Before attaching the cabinet doors, lift the cabinet and secure it to the wall studs. You will need some help to raise the cabinet because of its weight.
Since the cabinet is heavy, slightly drive-in a few screws inside the cabinet at the location where the studs are. Having the screws already in place will make it easier to secure the cabinet to the wall. Also, take a few 2 ½” screws and drive them in halfway into the studs at 28 1/4” from the top of the wall. So when raising the heavy cabinet, you could rest it on these screws while attaching the cabinet to the studs.
Having the 28 1/4″ high cabinet on the 76 1/2″ wall gives you 48″ of space below for a full-size pegboard.
Step 9 – Cut Cabinet Doors and Drill Holes for Hinges
For this cabinet, I decided to use larger doors than what is typically installed in the kitchen. I had some larger items that I wanted to store in the shed cabinet so having large doors worked out perfectly. I also added storage cubbies on the inside of the doors for easy access, see step 11. Having larger doors with additional door cubbies, I decided to use three hinges per door to support the extra weight.
Using a table saw, cut four doors to 27” x 22 3/4”. Next, drill three holes for the hinges on the inside of the door. Measure and mark 4” from the top and 4” from the bottom. Then measure and mark the middle of the door for the middle hinge.
The hinges you purchase usually come with a paper template. Place the template at the 4″ mark and using a scratch awl, push down through the template x marks to make a little dent in the door. Remove the template and drill a 1 3/8″ hole at the center of the mark using a Shank Forstner drill bit. Place the hinge inside the large hole and using a construction square make sure that the hinge is perfectly squared before pre-drilling the holes for the screws. Then pre-drill the screw holes using a self-centering hinge drill bit. Attach the hinge to the door with the screws that came with hinges. Repeat this step to install all hinges on all doors.
Step 10 – Attach the Hinges and Install the Doors
Transfer the hinge measurements from the door to the face frame of the cabinet. Make sure that these marks match exactly as the door. Press and release the mounting plate of the hinge and attach it to the face frame at those marks (it’s easier to screw in a small hinge by itself than to hold the door and attach it in place). Now insert the door hinge back into the other half and tighten the screws. Do this for all of the doors.
Step 11 – Cut and Install the Door Cubbies
To make the door cubbies installation easier, I should have removed the doors and reattached them when everything was installed. But for some reason, I decided to install the door cubbies while the doors are in place, as you can see from the picture. Either way, I was able to make it work.
Take ¾” plywood and cut four bottom pieces to 16 1/2″ x 4 and eight side pieces to 6″ x 4″. Drill pocket holes as shown in the picture. Take two 6×4 side pieces and attach them to the bottom piece using wood glue and 1 1/4″ brad nails with a nail gun. Repeat the process to make 4 door cubbies.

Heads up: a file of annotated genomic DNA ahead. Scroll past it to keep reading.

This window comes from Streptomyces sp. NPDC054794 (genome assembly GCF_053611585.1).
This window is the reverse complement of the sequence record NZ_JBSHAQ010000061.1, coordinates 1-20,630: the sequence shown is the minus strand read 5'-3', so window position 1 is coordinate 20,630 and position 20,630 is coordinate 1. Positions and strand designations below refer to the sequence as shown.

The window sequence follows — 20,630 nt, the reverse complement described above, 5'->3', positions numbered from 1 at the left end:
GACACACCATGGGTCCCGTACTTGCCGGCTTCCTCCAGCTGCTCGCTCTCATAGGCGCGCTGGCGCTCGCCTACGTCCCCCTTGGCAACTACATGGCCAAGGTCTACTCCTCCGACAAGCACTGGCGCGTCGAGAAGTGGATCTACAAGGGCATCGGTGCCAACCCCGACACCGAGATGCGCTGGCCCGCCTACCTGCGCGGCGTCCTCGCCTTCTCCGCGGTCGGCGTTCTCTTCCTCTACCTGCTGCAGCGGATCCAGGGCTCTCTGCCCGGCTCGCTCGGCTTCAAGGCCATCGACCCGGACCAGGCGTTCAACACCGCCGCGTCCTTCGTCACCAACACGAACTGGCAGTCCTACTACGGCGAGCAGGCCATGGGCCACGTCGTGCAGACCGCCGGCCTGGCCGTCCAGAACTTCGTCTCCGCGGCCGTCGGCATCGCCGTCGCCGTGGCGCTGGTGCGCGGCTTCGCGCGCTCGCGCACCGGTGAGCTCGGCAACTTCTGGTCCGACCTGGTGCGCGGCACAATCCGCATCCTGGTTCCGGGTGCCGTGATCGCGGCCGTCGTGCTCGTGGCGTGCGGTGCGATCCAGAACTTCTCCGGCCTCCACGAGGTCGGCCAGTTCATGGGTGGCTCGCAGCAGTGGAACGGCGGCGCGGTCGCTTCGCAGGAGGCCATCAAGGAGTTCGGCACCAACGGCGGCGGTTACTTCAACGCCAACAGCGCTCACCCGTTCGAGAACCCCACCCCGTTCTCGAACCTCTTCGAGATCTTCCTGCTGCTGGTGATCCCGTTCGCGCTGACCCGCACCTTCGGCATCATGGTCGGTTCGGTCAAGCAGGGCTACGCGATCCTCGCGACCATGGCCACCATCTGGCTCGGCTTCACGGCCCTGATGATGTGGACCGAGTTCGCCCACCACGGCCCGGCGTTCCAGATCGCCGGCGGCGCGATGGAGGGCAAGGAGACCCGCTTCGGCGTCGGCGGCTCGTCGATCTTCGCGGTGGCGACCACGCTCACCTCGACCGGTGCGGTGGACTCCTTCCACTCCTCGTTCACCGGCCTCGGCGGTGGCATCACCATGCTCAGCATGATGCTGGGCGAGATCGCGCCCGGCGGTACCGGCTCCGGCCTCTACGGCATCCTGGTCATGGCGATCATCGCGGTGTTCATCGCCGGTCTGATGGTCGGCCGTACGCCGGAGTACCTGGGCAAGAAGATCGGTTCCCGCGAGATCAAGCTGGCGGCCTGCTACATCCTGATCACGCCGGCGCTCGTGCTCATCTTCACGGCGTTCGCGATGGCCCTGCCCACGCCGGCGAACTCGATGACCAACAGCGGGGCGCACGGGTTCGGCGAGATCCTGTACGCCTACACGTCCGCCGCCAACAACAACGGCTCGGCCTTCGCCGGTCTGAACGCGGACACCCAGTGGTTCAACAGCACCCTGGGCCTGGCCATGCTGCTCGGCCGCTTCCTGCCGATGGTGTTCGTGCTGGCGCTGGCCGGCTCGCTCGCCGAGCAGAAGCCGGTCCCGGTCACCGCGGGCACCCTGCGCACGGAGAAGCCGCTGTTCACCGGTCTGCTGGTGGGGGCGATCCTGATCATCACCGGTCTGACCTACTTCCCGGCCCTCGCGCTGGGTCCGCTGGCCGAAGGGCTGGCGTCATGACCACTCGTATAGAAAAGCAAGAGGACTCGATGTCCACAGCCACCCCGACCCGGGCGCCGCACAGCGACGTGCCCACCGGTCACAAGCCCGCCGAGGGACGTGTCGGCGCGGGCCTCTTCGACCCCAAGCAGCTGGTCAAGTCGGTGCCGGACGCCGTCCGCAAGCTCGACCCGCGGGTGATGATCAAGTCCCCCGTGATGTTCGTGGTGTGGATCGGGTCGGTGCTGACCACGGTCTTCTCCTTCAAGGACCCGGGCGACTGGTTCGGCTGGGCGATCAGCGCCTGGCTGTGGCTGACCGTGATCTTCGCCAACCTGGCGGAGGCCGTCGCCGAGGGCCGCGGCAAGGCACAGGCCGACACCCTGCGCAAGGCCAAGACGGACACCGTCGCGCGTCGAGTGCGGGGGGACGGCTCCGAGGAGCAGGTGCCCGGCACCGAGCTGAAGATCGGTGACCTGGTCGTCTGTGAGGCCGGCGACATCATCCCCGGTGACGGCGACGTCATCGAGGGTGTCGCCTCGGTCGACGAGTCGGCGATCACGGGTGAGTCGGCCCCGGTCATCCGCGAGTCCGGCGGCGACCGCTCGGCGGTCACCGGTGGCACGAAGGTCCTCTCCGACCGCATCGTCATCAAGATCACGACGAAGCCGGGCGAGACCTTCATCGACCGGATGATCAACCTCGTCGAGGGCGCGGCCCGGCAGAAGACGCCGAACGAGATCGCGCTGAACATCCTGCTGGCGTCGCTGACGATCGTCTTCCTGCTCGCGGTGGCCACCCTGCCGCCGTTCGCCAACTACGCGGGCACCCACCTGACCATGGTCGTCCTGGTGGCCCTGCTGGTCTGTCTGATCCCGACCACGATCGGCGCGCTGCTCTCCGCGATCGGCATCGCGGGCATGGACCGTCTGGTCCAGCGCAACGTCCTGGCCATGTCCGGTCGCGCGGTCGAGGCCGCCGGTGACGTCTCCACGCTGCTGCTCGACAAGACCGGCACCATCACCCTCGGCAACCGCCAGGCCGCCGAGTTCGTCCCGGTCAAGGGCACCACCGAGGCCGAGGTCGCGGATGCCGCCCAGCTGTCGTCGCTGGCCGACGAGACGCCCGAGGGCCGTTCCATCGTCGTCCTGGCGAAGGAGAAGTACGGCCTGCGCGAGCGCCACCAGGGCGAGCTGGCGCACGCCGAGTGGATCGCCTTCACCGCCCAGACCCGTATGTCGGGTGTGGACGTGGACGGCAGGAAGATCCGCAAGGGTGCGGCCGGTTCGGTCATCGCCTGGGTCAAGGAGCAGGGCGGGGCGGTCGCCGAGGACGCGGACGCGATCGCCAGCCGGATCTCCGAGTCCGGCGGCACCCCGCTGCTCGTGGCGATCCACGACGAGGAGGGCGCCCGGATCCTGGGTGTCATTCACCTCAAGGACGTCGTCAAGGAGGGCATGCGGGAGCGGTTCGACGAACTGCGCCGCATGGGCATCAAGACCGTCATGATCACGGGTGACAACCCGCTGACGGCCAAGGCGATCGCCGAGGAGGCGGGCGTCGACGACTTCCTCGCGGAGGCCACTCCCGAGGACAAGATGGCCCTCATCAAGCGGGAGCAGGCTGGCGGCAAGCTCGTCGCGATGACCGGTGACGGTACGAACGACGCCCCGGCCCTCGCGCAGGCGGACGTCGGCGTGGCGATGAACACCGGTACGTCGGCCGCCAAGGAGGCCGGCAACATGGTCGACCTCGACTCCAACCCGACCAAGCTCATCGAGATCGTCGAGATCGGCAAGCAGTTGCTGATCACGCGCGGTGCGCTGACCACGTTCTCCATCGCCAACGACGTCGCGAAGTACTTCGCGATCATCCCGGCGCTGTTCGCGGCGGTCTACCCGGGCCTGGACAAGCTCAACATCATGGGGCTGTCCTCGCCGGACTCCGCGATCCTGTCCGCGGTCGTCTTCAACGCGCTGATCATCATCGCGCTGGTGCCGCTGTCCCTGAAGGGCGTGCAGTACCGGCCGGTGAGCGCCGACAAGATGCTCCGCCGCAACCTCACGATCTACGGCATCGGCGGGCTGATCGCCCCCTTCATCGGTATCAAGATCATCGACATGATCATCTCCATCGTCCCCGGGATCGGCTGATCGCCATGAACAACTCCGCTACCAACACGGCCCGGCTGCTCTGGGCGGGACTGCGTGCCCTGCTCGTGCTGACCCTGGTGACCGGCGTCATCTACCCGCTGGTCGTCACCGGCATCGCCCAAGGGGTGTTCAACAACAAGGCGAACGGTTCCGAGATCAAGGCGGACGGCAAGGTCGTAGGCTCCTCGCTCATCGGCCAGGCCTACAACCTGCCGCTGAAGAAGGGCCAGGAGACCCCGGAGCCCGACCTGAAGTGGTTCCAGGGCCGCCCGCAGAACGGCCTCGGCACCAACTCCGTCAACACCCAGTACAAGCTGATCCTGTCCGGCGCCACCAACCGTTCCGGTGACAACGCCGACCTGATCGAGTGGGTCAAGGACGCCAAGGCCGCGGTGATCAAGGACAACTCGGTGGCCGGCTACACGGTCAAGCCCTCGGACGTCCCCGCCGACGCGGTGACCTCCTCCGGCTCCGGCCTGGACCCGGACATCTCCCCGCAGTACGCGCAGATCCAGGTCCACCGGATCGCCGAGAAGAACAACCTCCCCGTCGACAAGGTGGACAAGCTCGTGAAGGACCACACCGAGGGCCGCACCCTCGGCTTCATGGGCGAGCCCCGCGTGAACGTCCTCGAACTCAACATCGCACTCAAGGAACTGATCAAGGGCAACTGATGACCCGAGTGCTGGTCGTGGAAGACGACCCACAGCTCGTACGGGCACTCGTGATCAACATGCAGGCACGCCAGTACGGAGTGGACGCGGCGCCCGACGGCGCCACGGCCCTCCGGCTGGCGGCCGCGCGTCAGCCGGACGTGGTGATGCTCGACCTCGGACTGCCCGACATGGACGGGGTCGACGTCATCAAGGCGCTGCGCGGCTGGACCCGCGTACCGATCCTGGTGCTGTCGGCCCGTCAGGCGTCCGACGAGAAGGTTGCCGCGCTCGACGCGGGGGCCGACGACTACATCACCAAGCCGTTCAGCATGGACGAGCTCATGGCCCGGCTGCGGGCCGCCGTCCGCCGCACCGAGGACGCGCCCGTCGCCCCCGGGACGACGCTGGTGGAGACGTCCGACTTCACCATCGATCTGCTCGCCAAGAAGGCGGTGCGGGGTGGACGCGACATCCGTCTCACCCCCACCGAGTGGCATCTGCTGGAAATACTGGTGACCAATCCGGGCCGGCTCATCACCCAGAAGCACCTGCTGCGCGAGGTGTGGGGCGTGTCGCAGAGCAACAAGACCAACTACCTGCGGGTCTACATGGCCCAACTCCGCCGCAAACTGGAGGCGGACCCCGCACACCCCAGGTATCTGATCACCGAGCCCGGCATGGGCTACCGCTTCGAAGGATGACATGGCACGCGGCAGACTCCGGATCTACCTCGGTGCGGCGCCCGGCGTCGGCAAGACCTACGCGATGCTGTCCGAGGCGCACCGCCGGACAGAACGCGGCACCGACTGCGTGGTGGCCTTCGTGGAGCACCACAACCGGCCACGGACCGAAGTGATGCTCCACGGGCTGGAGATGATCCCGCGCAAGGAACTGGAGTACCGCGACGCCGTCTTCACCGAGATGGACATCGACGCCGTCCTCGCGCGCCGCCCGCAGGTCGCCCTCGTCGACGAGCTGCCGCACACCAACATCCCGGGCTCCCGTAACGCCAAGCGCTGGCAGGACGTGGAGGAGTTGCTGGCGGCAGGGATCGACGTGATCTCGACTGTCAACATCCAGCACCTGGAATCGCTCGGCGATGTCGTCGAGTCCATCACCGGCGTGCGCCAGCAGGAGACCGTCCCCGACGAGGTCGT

Then take 1/4″ plywood and cut four strips to 1″ x 18″. Attach this plywood strip to the door cubbies as shown in the picture with a nail gun.
Once the door cubbies are complete, attach the lower cubby 3″ from the bottom of the door and the upper cubby 15″ from the bottom.
At this time, you could also attach the door handles at your desired elevation.
Step 12 – Cut Boards for the Shelf Frame
The remaining wall space to the right of the cabinet will be filled with a shelf. To make the shelf look like it’s part of the cabinet, we’ll use the same 3/4″ plywood with a face frame that matches the cabinet.
First, build the inside frame of the shelf by cutting the backboard to 15 1/2″ x 28 1/4″, right side piece to 19 1/2″ x 28 1/4″, and top/bottom pieces to 14 3/4″ x 19 1/2″. Drill pocket holes as shown in the picture.
Step 13 – Assemble and Install the Shelf Frame
Now assemble the shelf frame together with wood glue and 1 1/4″ pocket hole screws. Insert this frame into the space between the cabinet and the right wall and attach it with 2 1/2″ screws to the studs.
Step 14 – Build the Face Frame Around the Shelf
For the face frame of the shelf cut the top piece to 2″ x 14″, the bottom piece to 1 1/2″ x 14″, and the right side piece to 1 1/2″ x 29″. Attach these pieces to the shelf frame with wood glue and 1 1/4″ brad nails using a nail gun.
Step 15 – Cut and Install Curved Shelf Boards
The remaining leftover plywood boards I used to make shelf boards. To make it more interesting, I made the shelf board smaller with a curved shaped cut in the front.
The curved shapes could be exactly the same on all the boards or any random shape you want. Drill pocket holes under these shelf boards and attach them inside the shelf area and the cabinet.
Step 16 – Install Pegboard Under the Cabinet
Now take a full sheet of pegboard and attach it to the studs under the cabinet. Then measure and cut the remaining distance of the wall to fill in with pegboard. You’re done with DIY Shed Cabinets.